Genre: YA Fantasy
Word Count: 80,000
Fairytales are imaginative wisps of childhood memories for eighteen-year-old Rin Marx—momentary escapes from her life of frozen smiles and small talk within the monster-free Enclosure walls. Yet only a week after her academician father’s death sends Rin reeling, her mother’s tears dry up faster than they began and she decides to remarry an alluring, chameleonic suitor in the only human community outside the walls. Thrust from her iron world and into all those things that aren’t supposed to be real, Rin uncovers a dangerous secret: her mum’s bizarre actions are the result of an enchantment at the hands of Rin’s new not-quite-human stepfather. Further, he may have killed her father to get at his research—and now Rin alone stands in his way.
When her stepfather banishes her, Rin flees into the nearby forest on the cracks of the world with Edison, a young man with a far more intimate knowledge of the local monsters than he cares to admit, as her only company. Rin must overcome the predatory creatures and conditions of the magic-soaked forest and uncover the truth about her father’s work if she ever wants to get her mother—and her life—back.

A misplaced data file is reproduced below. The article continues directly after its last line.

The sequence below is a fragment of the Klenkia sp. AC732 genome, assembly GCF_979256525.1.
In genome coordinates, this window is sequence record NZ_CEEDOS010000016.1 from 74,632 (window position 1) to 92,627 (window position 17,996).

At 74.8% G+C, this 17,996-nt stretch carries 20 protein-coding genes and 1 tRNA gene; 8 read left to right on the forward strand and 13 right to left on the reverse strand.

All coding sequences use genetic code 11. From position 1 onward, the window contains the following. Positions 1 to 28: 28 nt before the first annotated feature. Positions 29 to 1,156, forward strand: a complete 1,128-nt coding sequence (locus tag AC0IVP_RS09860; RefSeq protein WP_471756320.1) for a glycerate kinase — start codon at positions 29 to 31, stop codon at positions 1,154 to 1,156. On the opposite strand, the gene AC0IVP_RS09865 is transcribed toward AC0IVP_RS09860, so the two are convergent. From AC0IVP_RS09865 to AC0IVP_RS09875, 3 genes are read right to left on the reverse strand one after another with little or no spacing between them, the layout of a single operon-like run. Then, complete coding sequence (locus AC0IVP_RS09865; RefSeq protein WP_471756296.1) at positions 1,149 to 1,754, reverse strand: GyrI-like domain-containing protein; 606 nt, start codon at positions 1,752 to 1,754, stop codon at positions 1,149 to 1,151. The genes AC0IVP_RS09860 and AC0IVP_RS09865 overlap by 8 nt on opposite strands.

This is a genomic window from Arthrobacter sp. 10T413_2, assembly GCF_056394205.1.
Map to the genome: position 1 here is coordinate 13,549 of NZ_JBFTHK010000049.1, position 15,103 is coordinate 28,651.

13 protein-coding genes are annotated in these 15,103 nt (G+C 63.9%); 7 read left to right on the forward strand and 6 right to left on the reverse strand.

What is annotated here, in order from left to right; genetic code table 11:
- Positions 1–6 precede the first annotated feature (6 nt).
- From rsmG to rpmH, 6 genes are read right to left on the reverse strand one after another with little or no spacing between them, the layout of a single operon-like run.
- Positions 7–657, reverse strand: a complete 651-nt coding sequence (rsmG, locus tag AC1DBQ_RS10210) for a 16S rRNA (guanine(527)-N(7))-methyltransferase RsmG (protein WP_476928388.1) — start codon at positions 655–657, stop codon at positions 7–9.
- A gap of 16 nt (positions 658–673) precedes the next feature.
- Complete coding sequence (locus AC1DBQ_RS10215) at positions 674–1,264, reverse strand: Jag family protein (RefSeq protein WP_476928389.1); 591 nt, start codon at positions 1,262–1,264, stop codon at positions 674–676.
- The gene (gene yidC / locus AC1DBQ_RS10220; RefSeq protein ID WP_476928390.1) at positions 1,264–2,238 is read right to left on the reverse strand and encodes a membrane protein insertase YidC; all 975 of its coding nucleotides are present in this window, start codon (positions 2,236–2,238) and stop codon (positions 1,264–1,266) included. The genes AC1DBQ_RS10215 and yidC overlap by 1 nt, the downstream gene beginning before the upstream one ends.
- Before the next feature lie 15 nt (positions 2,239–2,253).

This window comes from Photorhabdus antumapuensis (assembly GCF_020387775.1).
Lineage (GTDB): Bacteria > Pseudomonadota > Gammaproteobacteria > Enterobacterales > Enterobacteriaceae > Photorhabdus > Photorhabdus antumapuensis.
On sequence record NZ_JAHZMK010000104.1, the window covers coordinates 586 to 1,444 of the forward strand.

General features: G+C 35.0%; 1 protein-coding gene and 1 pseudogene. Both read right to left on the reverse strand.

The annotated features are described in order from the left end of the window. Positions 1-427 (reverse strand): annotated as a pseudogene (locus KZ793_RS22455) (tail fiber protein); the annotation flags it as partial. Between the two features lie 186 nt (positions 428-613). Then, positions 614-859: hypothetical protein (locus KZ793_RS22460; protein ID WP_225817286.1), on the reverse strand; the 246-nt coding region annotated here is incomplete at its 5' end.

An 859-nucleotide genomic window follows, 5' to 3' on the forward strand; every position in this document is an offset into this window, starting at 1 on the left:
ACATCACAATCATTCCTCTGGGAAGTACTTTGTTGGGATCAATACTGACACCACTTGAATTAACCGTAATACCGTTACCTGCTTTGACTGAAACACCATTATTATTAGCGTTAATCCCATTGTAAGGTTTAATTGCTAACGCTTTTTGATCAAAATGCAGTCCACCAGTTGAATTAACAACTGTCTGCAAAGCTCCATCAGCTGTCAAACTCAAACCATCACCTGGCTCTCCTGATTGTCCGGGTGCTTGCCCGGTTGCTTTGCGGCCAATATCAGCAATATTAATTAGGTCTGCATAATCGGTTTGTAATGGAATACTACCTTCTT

Inkpots are tricky things to navigate.
The stubborn vessel hopped around on the lap writing-desk, and Rin grabbed it with one hand. Two fingers on one side and her thumb on the other, she held it still as the carriage bounced forward and a splotch of ink blotted her diary.
Splendid. Now the date read November Twent-blotch.
The carriage halted, a jolt exacerbating the inkspill. “Rin, pull yourself together.” Margaretta paused. “We’ve arrived.”
The fingerlike ink crept down the golden paper of her journal. A drop of water fell onto the page. The entire entry was ruined.
Like an awful lot of other things.
"I don't want to arrive.” Rin shut her journal. The inkwell had to wait. “Truly, sincerely, stubbornly—”
Margaretta's forehead creased. "Please don't do this. Not now." Her glare left a sharp, cold pit in Rin’s stomach.
Rin straightened herself. Her muscles bunched into a knot that gnawed at her side—thanks, no doubt, to carriage travel. "I'm sorry, Mum." She hooked a loop of hair behind her ear. It refused to stay put and slipped free. "But I don't like this. You know that. We’ve given up everything for a man we’ve hardly met—"
"No, Rin." her mother's voice turned harsh, "You scarcely know him. I know him full well, as did your father. And all relationships require sacrifice." Her voice caught slightly on the last word, and she glanced out of the carriage.